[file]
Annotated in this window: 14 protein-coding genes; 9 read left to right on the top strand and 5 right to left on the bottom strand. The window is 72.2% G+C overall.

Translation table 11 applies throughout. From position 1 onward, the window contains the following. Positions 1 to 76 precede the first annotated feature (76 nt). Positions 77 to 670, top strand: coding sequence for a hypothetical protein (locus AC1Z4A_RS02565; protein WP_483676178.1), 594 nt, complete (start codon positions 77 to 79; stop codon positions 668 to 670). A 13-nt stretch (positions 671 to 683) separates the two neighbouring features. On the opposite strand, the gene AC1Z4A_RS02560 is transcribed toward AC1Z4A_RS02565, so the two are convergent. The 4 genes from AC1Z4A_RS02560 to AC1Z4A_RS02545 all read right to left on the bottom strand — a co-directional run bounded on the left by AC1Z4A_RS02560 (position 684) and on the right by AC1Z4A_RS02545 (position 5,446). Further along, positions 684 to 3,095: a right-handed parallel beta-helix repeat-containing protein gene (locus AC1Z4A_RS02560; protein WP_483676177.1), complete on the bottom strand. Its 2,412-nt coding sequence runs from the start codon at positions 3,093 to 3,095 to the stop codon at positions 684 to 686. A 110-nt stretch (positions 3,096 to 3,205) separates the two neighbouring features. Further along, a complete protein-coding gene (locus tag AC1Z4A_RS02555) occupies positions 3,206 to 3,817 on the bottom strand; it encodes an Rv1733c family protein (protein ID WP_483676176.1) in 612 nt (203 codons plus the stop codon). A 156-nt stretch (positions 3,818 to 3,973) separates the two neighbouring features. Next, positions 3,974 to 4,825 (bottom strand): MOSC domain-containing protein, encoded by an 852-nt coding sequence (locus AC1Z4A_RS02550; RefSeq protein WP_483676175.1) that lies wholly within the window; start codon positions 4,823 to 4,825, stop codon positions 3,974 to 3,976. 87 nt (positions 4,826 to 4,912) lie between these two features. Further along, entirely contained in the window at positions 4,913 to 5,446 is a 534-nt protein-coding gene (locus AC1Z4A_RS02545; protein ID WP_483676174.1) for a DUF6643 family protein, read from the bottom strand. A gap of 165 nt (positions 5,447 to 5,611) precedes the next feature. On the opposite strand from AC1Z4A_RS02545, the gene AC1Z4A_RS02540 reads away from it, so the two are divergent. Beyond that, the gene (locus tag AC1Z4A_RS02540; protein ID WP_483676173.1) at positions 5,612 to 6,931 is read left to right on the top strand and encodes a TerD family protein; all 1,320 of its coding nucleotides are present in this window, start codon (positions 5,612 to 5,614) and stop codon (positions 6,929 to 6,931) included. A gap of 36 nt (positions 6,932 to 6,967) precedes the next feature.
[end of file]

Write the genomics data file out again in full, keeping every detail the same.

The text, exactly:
Annotated in this window: 14 protein-coding genes; 9 read left to right on the top strand and 5 right to left on the bottom strand. The window is 72.2% G+C overall.

Translation table 11 applies throughout. From position 1 onward, the window contains the following. Positions 1 to 76 precede the first annotated feature (76 nt). Positions 77 to 670, top strand: coding sequence for a hypothetical protein (locus AC1Z4A_RS02565; protein WP_483676178.1), 594 nt, complete (start codon positions 77 to 79; stop codon positions 668 to 670). A 13-nt stretch (positions 671 to 683) separates the two neighbouring features. On the opposite strand, the gene AC1Z4A_RS02560 is transcribed toward AC1Z4A_RS02565, so the two are convergent. The 4 genes from AC1Z4A_RS02560 to AC1Z4A_RS02545 all read right to left on the bottom strand — a co-directional run bounded on the left by AC1Z4A_RS02560 (position 684) and on the right by AC1Z4A_RS02545 (position 5,446). Further along, positions 684 to 3,095: a right-handed parallel beta-helix repeat-containing protein gene (locus AC1Z4A_RS02560; protein WP_483676177.1), complete on the bottom strand. Its 2,412-nt coding sequence runs from the start codon at positions 3,093 to 3,095 to the stop codon at positions 684 to 686. A 110-nt stretch (positions 3,096 to 3,205) separates the two neighbouring features. Further along, a complete protein-coding gene (locus tag AC1Z4A_RS02555) occupies positions 3,206 to 3,817 on the bottom strand; it encodes an Rv1733c family protein (protein ID WP_483676176.1) in 612 nt (203 codons plus the stop codon). A 156-nt stretch (positions 3,818 to 3,973) separates the two neighbouring features. Next, positions 3,974 to 4,825 (bottom strand): MOSC domain-containing protein, encoded by an 852-nt coding sequence (locus AC1Z4A_RS02550; RefSeq protein WP_483676175.1) that lies wholly within the window; start codon positions 4,823 to 4,825, stop codon positions 3,974 to 3,976. 87 nt (positions 4,826 to 4,912) lie between these two features. Further along, entirely contained in the window at positions 4,913 to 5,446 is a 534-nt protein-coding gene (locus AC1Z4A_RS02545; protein ID WP_483676174.1) for a DUF6643 family protein, read from the bottom strand. A gap of 165 nt (positions 5,447 to 5,611) precedes the next feature. On the opposite strand from AC1Z4A_RS02545, the gene AC1Z4A_RS02540 reads away from it, so the two are divergent. Beyond that, the gene (locus tag AC1Z4A_RS02540; protein ID WP_483676173.1) at positions 5,612 to 6,931 is read left to right on the top strand and encodes a TerD family protein; all 1,320 of its coding nucleotides are present in this window, start codon (positions 5,612 to 5,614) and stop codon (positions 6,929 to 6,931) included. A gap of 36 nt (positions 6,932 to 6,967) precedes the next feature.